Dean of the Faculty of Food and Agriculture at the University of the West Indies, Wayne Ganpat says weeks into T&T’s Stay-at-Home restrictions, this country should be focusing on diversifying resources into food production and food security.
As countries around the world struggle to combat the COVID-19, imposing restrictions on movement, gatherings and even exports, Ganpat says the time has come for T&T to address its food security issue.
In an interview with Guardian Media Ganpat said the two countries where T&T gets the majority of its imports – China and the United States – have both been hard hit by the virus.
Several weeks ago, US President Donald Trump stopped the export of ventilators to Barbados and Ganpat says restrictions have already started on food exports.
“Both countries have responded by shutting down their supplies particularly the United States, we have seen that they have delayed the wheat crop, we import a lot of wheat for flour in Trinidad and in the region,” he said.
“In the worst-case scenario with this virus, if a country has food for itself and food for export and if things get very bad, they will stop exports, the love-thy-neighbour principle will only last so long.”
He said while there have been assurances from the Government that T&T is not in a food crisis, COVID-19 has caused expectations and contracts to lose their weight.
“I’m not saying forever but for the next couple of months if the situation remains the same, this two months supply that the government has said is coming, is still ‘iffy’ and the two months they say are on order are very iffy, I wouldn’t put my trust in those things if I had control to secure food security, I would take actions now.”
Those actions include providing a proper support system for farmers. Farming in T&T contributes to less than one per cent of the Gross Domestic Product (GDP) and employs less than three per cent of the population.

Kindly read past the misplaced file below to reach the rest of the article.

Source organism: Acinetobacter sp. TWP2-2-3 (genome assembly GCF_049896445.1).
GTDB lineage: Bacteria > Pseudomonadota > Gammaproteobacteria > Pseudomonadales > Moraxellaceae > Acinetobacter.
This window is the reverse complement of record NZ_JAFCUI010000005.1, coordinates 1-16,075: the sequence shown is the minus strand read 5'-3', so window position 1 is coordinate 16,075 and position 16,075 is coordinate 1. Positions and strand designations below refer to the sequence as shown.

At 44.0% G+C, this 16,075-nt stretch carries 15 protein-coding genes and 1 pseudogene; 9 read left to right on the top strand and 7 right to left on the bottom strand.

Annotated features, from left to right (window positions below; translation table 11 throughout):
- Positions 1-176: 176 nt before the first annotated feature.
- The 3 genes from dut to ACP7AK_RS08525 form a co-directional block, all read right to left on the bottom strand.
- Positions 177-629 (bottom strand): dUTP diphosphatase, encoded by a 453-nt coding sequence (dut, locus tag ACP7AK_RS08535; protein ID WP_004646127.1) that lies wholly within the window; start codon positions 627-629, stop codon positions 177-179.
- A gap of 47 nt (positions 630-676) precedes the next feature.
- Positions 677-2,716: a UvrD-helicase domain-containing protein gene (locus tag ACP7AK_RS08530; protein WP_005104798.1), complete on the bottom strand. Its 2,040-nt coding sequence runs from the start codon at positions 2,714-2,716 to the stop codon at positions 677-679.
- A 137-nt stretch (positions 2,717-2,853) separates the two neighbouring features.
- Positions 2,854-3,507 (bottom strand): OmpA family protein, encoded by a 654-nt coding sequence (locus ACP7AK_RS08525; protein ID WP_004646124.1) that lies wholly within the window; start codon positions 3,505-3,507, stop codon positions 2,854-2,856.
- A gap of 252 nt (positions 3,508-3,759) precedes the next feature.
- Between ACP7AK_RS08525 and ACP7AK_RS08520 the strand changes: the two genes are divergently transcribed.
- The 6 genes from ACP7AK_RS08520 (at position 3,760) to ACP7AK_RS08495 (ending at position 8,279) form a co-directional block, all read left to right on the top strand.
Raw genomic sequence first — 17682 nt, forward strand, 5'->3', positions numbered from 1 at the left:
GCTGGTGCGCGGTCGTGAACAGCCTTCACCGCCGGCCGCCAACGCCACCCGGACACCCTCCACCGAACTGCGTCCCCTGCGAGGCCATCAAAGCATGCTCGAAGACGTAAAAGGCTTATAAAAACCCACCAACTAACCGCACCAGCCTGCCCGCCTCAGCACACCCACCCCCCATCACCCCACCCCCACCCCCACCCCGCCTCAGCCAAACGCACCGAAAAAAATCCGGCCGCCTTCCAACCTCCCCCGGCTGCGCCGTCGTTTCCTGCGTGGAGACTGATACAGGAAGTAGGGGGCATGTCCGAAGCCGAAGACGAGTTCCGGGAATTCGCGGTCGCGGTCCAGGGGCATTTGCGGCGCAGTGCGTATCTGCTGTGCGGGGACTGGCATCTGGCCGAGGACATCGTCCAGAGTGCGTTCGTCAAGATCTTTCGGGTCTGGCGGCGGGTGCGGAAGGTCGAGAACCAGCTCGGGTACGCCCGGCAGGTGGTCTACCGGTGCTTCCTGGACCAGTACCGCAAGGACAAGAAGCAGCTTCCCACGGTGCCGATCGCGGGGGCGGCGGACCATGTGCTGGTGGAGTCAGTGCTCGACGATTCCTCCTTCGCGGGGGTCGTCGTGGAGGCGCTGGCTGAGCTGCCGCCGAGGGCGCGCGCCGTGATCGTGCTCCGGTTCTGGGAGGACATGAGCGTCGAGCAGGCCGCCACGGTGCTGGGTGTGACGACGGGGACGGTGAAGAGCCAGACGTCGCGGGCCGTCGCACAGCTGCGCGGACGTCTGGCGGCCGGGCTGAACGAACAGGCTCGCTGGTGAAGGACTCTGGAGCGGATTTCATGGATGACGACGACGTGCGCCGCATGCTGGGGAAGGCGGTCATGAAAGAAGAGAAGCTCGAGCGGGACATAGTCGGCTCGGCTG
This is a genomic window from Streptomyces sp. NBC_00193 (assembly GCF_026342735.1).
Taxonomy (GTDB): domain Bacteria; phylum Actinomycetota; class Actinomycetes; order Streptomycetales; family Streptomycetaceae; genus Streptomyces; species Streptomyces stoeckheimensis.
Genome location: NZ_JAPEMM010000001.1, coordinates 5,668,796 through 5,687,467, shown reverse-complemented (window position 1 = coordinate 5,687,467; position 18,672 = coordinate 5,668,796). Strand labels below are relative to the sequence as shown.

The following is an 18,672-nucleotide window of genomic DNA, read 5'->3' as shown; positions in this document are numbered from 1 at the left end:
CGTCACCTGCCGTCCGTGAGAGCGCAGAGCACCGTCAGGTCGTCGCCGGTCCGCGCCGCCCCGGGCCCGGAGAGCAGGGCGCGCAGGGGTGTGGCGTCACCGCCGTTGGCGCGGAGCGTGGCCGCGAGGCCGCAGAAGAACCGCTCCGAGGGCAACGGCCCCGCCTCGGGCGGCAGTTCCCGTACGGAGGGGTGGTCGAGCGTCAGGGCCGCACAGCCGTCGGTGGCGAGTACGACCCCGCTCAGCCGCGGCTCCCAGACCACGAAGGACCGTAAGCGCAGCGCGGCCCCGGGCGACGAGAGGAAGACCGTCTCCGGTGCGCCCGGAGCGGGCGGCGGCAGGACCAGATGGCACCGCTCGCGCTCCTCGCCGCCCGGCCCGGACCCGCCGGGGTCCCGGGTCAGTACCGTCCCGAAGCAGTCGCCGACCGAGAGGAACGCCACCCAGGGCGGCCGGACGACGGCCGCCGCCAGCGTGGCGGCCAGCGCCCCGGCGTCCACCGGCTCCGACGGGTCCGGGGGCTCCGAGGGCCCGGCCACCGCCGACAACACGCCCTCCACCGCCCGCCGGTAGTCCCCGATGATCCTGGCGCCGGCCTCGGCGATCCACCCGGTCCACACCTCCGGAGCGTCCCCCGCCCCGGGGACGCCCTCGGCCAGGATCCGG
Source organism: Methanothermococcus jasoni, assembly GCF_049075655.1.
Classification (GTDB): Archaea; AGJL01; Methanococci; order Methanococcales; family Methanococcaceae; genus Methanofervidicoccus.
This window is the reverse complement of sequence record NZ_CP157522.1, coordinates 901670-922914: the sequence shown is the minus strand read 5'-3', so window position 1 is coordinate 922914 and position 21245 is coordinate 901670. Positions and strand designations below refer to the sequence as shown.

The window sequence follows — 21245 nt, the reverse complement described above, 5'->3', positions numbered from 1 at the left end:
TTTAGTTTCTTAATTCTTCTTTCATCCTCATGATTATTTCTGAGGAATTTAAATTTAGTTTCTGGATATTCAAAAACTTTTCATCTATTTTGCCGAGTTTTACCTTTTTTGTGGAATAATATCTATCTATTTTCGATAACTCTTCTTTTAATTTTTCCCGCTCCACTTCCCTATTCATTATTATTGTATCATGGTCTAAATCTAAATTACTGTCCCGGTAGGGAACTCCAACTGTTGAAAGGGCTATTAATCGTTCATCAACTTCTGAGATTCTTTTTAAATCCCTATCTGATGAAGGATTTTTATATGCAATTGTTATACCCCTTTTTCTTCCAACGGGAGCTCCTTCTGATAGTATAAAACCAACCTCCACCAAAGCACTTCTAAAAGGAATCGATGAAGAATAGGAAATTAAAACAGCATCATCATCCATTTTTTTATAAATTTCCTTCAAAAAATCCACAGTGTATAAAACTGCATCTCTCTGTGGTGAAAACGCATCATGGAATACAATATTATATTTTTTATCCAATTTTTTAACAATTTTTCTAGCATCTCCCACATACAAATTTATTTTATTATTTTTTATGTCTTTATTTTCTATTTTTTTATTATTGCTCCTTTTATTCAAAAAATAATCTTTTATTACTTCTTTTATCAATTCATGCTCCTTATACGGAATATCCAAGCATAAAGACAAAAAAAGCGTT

Ganpat said local farmers can produce what the nation needs but they need land, labour and capital to produce at a scale that would ensure food security.
He said the Ministry of Agriculture has made strides in handing out leases for lands to farmers but with no supporting infrastructure, most of those lands have lain bare for years.
“I think they gave out thousands of leases but that has not translated into food and that is the problem. The simple reason is, these people would have invested in production plans etc going forward to get leases but there is basic infrastructure that is needed- they need water, they need irrigation facilities, they need training, they need loans,” he said.
Even with these, Ganpat said any plan must include staggered production – so farmers do not flood the market with the same produce and the nutritional needs of the population can be met.
“We need a plan that would see sufficient quantities of food being produced in the Caribbean’s six food group categories so that we have not only food security but we have nutrition security for our people. We can’t produce all the food we need, we can’t produce all the rice or sugar but certainly all the vegetables, all the root crops, some of the fruits.”
He said certain ‘luxury’ food items could still be imported but the plan would cater for the needs of the country.
Ganpat said while home gardening initiatives being promoted now are helping to change cultural perceptions of food production, those initiatives are not enough to secure this country’s food basket.
“We need a national plan before we realise that we are no longer getting food or we are no longer getting feed for livestock.”
Guardian Media contacted Agriculture Minister Clarence Rambharat last Tuesday. Rambharat said a subcommittee was convened on Monday to find ways to “stimulate the shift in our local taste for imported staples.”
Rambharat said that the committee is meeting virtually and will conduct consultations to come to its findings.
But Ganpat said the time for consultations has passed. He insists that the only solution is immediate action.
“I am not a supporter of consultations at this point, four weeks into COVID-19, we should have been seeing land being ploughed and sweet potato, cassava and some batches of chicken being reared- already- we should have been seeing that on paper so we would have some confidence that food is being produced locally,” Ganpat said.